Chicago celebrated the Auditorium, an icon of the City’s architectural and engineering legacy, on December 9, 2014, 125 years after the first performance in 1889. A prized and flexible venue, the Auditorium hosted the National Football League (NFL) Draft 2015, April 30 to May 2. Roosevelt University’s Wabash Building opened in 2012. It was awarded the U.S. Chapter Grand Prix d’Excellence Award as a best real estate project in the nation in December 2014. It traveled (virtually) to Malaysia in May 2015 to compete internationally and was awarded the World Gold Prix d’ Excellence in the Purpose Built Category.
A century and a quarter separate construction of the two buildings, a span that covers some two-thirds of the City of Chicago’s history. The Auditorium Building established the fame of Dankmar Adler and Louis Sullivan, stood as the tallest building in the city, and helped bring the 1893 World’s Columbian Exposition to Chicago. While many Adler and Sullivan landmarks fell to the wrecking ball, the Auditorium survived due to superb design and fortuitous circumstances. It was purchased and repurposed by Roosevelt University in 1947. The following six decades witnessed a flight of population and commerce to the suburbs and the more recent revitalization of the central city. The south edge of the Loop became a multi-brand University campus with the Wabash Building as a new landmark.
Part I The Auditorium
Ferdinand Peck, a wealthy patron of the arts and a lover of opera, led a campaign to create a large and acoustically perfect theater. He believed a theater that would welcome both the city’s working class and the wealthy would help counter the social unrest of the 1880s, epitomized by the Haymarket riot/massacre/affair of 1886. It would provide all patrons with acoustic clarity and an unobstructed sight line for the grand spectacles popular at the end of the 19th century. Dankmar Adler had made his name as an innovative acoustic engineer with his 1879 design for the 1800 seat Central Music Hall on the southeast corner of State and Randolph. Adler and his new partner Louis Sullivan were commissioned by Peck to design the Auditorium, a multipurpose building with shops, restaurants, 136 offices, and a 400 room hotel. The income from these was expected to support the centerpiece of the project, the 4,200 seat Auditorium Theatre.
Adler and Sullivan succeeded in designing a complex and sophisticated structure at the cutting edge of contemporary architectural technology. It was the first entertainment venue in the world to have air conditioning, generated with 15 tons of ice daily. The theater was also the first with all electric lighting (3,500 bare light bulbs in all) and had 26 hydraulic lifts to raise and lower parts of the stage. They built one of the heaviest private buildings in the world on the mud and swampland of the Lake Michigan shore.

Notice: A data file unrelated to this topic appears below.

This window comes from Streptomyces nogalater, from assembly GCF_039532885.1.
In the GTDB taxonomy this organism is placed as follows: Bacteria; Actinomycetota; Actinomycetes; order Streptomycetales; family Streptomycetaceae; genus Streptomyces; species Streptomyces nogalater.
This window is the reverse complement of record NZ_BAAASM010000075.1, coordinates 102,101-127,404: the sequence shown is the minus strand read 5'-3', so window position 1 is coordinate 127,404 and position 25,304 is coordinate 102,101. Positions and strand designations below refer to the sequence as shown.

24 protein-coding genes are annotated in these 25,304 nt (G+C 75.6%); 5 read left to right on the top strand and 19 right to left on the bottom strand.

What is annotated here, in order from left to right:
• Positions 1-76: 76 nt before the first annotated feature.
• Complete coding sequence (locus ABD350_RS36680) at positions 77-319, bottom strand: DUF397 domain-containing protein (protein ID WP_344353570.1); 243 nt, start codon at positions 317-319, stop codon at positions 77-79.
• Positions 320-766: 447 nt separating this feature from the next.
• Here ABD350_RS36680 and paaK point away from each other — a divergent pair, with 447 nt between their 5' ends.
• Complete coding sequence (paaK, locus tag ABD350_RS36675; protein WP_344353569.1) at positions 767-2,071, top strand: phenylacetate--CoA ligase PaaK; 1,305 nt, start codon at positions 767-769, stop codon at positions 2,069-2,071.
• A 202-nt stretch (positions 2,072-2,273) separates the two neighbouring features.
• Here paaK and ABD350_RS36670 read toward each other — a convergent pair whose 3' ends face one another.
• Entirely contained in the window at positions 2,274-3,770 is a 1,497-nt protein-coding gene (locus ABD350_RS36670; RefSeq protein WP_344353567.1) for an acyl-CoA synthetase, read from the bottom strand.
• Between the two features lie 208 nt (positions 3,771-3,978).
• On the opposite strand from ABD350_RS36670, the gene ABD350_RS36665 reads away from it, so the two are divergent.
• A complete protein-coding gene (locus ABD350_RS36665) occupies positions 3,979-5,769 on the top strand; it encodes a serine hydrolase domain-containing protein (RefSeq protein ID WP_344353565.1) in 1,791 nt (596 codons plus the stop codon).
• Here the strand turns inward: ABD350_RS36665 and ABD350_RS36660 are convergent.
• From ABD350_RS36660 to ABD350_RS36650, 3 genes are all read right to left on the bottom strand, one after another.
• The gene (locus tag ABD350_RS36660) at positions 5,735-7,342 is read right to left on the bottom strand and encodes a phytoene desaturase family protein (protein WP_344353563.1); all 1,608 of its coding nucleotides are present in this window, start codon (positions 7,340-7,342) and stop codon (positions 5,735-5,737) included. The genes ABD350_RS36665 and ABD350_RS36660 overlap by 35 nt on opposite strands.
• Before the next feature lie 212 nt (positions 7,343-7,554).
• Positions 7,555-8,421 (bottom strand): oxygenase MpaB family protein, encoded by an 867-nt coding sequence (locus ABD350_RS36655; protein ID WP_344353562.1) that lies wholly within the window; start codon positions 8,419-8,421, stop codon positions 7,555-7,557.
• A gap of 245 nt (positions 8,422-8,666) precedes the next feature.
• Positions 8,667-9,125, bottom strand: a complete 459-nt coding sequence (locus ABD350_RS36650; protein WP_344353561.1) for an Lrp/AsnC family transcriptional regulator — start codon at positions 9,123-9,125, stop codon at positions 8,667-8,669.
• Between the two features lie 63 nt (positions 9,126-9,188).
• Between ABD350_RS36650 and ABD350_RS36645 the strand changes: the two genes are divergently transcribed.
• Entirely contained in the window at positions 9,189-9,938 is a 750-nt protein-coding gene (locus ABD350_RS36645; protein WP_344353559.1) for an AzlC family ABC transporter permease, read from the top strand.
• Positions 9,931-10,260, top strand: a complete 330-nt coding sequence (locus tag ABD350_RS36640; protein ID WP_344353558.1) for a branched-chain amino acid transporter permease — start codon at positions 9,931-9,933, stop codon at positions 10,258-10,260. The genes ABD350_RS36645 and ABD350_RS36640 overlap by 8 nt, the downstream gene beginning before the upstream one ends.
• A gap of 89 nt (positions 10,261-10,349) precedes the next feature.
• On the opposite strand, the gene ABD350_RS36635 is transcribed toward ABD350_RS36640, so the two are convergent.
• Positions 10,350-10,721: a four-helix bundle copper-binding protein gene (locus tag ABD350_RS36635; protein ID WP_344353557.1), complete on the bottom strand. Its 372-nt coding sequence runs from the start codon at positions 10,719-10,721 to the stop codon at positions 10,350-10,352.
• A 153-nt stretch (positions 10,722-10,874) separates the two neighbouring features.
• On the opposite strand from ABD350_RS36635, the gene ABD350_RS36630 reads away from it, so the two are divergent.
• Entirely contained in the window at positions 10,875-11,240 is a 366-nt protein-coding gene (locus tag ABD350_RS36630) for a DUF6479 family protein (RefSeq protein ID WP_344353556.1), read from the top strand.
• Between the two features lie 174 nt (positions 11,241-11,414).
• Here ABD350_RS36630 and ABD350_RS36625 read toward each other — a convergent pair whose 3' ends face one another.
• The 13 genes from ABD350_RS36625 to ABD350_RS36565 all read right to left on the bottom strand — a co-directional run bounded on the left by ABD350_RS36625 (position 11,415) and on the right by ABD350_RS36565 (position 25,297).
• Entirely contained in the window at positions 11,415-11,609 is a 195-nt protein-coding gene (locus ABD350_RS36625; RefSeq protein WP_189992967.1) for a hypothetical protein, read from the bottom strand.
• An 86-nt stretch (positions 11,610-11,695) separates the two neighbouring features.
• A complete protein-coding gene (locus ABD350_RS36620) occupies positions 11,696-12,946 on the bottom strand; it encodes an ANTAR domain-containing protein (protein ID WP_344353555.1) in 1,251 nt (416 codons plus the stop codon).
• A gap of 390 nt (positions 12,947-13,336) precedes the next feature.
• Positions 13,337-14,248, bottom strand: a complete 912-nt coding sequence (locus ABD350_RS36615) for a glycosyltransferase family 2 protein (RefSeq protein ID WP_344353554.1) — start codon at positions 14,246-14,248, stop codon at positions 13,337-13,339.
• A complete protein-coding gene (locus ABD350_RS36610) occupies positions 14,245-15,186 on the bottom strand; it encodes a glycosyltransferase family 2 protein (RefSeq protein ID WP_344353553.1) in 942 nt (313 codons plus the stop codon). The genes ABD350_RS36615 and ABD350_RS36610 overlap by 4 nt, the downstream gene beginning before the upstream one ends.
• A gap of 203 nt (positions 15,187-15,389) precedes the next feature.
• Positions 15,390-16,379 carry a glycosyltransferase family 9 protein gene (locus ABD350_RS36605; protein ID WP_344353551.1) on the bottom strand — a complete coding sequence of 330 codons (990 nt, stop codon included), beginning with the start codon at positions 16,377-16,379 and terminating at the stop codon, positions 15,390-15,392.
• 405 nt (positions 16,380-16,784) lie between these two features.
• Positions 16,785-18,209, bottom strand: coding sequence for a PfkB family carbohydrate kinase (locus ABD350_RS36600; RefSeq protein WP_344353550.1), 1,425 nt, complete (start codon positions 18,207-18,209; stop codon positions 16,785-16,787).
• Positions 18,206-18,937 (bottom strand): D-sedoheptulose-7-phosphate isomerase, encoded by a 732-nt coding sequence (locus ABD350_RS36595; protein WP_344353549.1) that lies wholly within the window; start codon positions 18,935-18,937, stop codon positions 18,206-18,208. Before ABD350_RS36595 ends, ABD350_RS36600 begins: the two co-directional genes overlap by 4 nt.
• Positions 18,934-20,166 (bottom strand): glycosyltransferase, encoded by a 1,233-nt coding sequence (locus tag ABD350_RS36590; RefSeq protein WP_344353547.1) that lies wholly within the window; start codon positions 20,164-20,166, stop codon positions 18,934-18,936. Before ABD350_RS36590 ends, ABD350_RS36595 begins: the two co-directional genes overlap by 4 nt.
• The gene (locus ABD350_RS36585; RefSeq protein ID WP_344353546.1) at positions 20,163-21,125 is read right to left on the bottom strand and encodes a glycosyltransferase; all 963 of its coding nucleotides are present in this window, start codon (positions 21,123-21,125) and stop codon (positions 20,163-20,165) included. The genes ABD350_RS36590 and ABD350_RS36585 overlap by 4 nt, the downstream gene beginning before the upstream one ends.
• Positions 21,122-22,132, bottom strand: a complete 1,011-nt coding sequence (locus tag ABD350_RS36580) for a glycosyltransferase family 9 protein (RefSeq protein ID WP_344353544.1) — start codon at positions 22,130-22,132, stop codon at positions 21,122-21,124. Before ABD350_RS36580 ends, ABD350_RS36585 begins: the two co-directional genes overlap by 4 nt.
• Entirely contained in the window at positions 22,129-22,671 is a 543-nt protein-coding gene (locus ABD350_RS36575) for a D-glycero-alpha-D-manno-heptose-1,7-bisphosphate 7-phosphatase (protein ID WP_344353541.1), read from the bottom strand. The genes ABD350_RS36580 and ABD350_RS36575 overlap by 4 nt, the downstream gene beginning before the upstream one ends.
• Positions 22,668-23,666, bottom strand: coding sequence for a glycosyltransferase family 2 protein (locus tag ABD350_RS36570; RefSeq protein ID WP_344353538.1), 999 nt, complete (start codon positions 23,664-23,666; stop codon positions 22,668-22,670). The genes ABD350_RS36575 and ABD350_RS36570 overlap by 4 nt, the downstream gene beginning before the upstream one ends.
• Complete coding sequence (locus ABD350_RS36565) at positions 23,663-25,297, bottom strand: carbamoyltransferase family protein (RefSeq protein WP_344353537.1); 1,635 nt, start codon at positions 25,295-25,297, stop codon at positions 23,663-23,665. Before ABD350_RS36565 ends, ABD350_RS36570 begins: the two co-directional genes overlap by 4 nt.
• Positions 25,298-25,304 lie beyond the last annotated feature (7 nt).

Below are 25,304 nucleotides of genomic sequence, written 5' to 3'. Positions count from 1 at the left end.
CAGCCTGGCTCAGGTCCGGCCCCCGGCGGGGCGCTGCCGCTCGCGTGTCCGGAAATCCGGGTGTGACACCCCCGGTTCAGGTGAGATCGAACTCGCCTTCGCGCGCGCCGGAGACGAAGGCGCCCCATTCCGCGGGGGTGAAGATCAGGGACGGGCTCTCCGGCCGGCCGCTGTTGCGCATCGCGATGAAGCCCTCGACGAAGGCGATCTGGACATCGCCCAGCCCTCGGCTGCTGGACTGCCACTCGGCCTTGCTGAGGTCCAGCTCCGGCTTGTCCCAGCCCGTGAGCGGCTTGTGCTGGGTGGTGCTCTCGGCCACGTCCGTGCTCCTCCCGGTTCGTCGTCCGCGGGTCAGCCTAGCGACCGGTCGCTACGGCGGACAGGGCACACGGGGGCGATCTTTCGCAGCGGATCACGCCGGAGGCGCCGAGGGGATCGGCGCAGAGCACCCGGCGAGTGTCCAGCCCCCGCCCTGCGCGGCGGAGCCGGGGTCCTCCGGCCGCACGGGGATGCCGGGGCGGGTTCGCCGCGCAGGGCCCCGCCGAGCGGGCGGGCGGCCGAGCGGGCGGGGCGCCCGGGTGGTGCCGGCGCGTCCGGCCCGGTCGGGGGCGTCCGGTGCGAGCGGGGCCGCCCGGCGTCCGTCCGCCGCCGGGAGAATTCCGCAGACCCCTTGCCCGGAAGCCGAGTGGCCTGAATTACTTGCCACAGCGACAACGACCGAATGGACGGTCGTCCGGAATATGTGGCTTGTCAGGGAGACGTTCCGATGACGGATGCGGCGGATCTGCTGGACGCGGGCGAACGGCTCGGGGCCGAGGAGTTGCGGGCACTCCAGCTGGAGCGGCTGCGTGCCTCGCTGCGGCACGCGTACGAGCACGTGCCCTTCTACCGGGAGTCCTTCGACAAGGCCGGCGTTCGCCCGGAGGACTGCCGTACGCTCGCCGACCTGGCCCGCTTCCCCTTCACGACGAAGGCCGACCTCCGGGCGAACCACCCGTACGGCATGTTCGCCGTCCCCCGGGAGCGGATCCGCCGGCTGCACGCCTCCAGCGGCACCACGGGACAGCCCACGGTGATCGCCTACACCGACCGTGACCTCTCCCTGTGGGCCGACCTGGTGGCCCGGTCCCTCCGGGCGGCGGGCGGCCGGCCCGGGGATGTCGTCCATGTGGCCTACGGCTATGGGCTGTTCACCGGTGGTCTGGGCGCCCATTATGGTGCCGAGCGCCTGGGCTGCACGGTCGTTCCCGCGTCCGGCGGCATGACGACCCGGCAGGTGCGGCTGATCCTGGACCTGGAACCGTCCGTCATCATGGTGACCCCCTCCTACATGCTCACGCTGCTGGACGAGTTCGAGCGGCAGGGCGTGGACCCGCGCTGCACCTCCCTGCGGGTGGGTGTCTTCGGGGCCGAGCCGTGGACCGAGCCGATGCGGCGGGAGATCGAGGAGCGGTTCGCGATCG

The theater, hotel and offices had to be made to fit together like a Chinese puzzle within a severely limited space. Hotel rooms and offices were squeezed between the theater and property lines. While the hotel and offices were to subsidize the theater, the latter was given priority in allocation of the available space. From the outset, the multipurpose project had to contend with economic and demographic change and the challenge of financial obligations.
While working on the design for the Central Music Hall, Adler realized that for the audience to hear a performance they must first be able to see the performance. The rise in seating within the Auditorium Theatre provides clear sight lines from the main floor to the galleries. The four staggered elliptical ceiling vaults keep the ceiling as low as possible, to avoid reverberations, without obstructing the view from the upper gallery. Sullivan’s treatment of the ceiling makes it the theaters most striking feature. Exposed light bulbs provide a mild sunlight effect to Sullivan’s gold and white palette.
The Auditorium anchored a row of hotels established to its south along Michigan Avenue. Despite Ferdinand Peck’s expertise in real estate, the Auditorium Association was surprised when the newly engaged hotel management informed them that the return they could expect from the new hotel was half the amount they anticipated.
By the mid 1890s, the lack of private baths in all but the best suites had become the hotel’s most serious deficiency. Revenue rose with the World’s Columbian Exposition and then declined with the Panic of 1893 and its aftermath. Construction of the Auditorium required substantial debt in addition to the capital invested by the owners. A dividend paid to the owners at the end of 1893 was the first and only one issued.
The departure of the Chicago Symphony Orchestra to Orchestra Hall in 1904 impacted earnings. Architect Benjamin Marshall had directed extensive redecorating and remodeling of the theater in 1910 to accommodate the Chicago Opera Company. Regardless, the Chicago Opera Company, a major tenant, departed to the Civic Opera Building in 1929 dealing a substantial blow to the Auditorium’s finances. The Great Depression proved disastrous to the revenue of the aging hotel. The building suffered from deferred maintenance and debt for back taxes. Revenues had never kept up with the tax burden. The Auditorium’s tax bill was $22,707.78 in 1890 rising to $145,289.25 in 1922.